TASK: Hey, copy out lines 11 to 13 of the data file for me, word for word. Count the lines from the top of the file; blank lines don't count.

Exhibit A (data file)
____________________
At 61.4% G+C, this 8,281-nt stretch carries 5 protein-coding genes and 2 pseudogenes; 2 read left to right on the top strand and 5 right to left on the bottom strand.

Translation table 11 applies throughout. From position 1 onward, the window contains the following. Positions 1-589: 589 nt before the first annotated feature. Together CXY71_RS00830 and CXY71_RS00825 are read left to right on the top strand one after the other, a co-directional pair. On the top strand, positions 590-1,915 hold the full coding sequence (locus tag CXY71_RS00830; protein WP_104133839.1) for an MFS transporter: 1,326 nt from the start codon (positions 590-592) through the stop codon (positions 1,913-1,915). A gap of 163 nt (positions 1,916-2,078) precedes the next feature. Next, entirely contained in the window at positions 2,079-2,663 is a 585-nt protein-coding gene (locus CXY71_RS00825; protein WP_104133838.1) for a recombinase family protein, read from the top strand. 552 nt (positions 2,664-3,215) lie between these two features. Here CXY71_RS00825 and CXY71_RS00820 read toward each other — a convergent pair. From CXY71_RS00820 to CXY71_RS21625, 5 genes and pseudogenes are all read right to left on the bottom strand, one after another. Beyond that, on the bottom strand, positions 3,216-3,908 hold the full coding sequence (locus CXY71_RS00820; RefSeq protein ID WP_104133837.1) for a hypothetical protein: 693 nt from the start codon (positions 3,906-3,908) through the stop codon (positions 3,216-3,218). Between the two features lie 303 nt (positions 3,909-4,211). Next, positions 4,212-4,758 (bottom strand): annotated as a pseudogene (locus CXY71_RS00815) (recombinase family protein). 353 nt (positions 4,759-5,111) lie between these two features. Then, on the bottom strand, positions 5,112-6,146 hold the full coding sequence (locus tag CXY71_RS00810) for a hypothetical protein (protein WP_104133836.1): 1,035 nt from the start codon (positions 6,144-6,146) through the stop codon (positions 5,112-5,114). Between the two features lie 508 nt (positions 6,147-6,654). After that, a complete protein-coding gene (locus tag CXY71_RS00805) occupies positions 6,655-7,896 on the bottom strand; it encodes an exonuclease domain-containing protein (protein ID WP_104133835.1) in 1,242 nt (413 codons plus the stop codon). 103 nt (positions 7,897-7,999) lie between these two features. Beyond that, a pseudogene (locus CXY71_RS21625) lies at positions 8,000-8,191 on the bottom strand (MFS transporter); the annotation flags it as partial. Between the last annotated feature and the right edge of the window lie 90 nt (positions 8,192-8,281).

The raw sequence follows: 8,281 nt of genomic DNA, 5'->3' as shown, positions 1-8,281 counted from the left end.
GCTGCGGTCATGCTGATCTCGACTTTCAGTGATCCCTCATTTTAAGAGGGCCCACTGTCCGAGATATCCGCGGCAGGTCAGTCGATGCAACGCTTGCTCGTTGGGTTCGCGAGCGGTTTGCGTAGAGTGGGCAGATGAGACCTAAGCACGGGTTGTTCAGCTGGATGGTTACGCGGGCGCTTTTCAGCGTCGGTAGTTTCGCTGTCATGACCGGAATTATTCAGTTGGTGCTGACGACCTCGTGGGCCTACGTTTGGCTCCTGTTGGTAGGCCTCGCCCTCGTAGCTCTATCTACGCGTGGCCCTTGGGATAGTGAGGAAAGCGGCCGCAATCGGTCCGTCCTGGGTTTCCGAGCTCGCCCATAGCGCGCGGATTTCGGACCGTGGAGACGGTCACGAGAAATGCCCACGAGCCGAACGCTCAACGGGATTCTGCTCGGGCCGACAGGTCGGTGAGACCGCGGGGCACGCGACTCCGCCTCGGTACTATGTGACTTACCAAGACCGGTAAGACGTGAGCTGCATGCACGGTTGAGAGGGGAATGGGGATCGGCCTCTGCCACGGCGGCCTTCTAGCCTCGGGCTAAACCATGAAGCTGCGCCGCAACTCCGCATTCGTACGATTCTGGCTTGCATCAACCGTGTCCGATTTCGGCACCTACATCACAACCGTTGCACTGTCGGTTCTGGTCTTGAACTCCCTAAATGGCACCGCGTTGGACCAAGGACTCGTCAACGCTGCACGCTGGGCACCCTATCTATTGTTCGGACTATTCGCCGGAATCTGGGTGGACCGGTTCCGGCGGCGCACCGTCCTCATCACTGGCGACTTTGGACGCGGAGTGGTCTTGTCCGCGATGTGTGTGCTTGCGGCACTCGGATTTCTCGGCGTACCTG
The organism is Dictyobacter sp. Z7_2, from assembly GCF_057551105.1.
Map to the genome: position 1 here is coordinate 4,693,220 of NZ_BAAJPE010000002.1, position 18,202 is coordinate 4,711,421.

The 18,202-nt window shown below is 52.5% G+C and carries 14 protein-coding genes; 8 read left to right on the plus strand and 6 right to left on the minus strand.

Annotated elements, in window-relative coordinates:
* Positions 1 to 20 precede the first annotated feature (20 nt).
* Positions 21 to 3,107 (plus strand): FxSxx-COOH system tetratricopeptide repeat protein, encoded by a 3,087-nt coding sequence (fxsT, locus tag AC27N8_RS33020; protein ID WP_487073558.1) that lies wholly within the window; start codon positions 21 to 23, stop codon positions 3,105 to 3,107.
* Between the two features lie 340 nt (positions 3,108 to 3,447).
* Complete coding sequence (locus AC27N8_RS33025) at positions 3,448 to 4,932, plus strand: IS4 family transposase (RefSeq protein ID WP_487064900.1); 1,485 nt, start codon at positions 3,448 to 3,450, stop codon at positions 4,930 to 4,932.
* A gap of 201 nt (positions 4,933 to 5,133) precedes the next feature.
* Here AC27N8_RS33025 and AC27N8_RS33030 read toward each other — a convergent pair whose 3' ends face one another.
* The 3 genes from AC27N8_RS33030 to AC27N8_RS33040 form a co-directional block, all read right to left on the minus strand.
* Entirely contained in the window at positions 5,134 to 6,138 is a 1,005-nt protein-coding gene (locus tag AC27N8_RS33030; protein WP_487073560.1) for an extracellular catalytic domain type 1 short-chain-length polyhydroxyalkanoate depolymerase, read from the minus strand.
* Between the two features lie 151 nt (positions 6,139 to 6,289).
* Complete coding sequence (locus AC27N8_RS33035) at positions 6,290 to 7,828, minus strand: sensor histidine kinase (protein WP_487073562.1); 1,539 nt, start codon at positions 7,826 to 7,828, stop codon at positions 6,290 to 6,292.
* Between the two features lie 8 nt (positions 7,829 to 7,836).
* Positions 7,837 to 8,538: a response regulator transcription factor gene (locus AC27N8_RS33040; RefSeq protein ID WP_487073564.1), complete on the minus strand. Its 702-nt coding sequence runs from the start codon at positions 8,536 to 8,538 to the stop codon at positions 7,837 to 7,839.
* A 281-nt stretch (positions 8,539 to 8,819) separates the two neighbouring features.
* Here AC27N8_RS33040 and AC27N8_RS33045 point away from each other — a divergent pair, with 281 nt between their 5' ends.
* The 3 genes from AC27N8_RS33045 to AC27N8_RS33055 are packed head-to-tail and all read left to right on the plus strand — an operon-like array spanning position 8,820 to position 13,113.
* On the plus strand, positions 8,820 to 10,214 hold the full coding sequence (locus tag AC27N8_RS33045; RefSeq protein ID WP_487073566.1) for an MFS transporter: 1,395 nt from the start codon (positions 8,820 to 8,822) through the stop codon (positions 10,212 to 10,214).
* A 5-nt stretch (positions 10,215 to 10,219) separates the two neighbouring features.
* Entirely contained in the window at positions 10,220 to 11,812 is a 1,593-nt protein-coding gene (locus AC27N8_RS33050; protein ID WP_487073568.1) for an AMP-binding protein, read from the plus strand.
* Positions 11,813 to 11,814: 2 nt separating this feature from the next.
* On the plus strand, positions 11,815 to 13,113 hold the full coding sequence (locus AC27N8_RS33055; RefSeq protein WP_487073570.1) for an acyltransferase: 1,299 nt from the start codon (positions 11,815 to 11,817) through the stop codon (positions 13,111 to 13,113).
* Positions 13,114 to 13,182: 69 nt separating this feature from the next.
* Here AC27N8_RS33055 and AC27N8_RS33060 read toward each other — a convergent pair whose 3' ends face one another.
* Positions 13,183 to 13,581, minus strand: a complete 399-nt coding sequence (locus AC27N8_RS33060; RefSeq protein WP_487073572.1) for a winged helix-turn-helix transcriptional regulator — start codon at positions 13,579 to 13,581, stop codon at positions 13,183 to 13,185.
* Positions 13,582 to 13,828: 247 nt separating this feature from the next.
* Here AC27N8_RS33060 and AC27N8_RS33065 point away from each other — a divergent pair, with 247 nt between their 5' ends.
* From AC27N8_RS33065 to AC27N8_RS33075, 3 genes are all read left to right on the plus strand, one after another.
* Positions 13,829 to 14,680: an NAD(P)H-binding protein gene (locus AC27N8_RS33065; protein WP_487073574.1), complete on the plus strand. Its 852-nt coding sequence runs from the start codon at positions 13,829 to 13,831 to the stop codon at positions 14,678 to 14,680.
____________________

* Between the two features lie 340 nt (positions 3,108 to 3,447).
* Complete coding sequence (locus AC27N8_RS33025) at positions 3,448 to 4,932, plus strand: IS4 family transposase (RefSeq protein ID WP_487064900.1); 1,485 nt, start codon at positions 3,448 to 3,450, stop codon at positions 4,930 to 4,932.
* A gap of 201 nt (positions 4,933 to 5,133) precedes the next feature.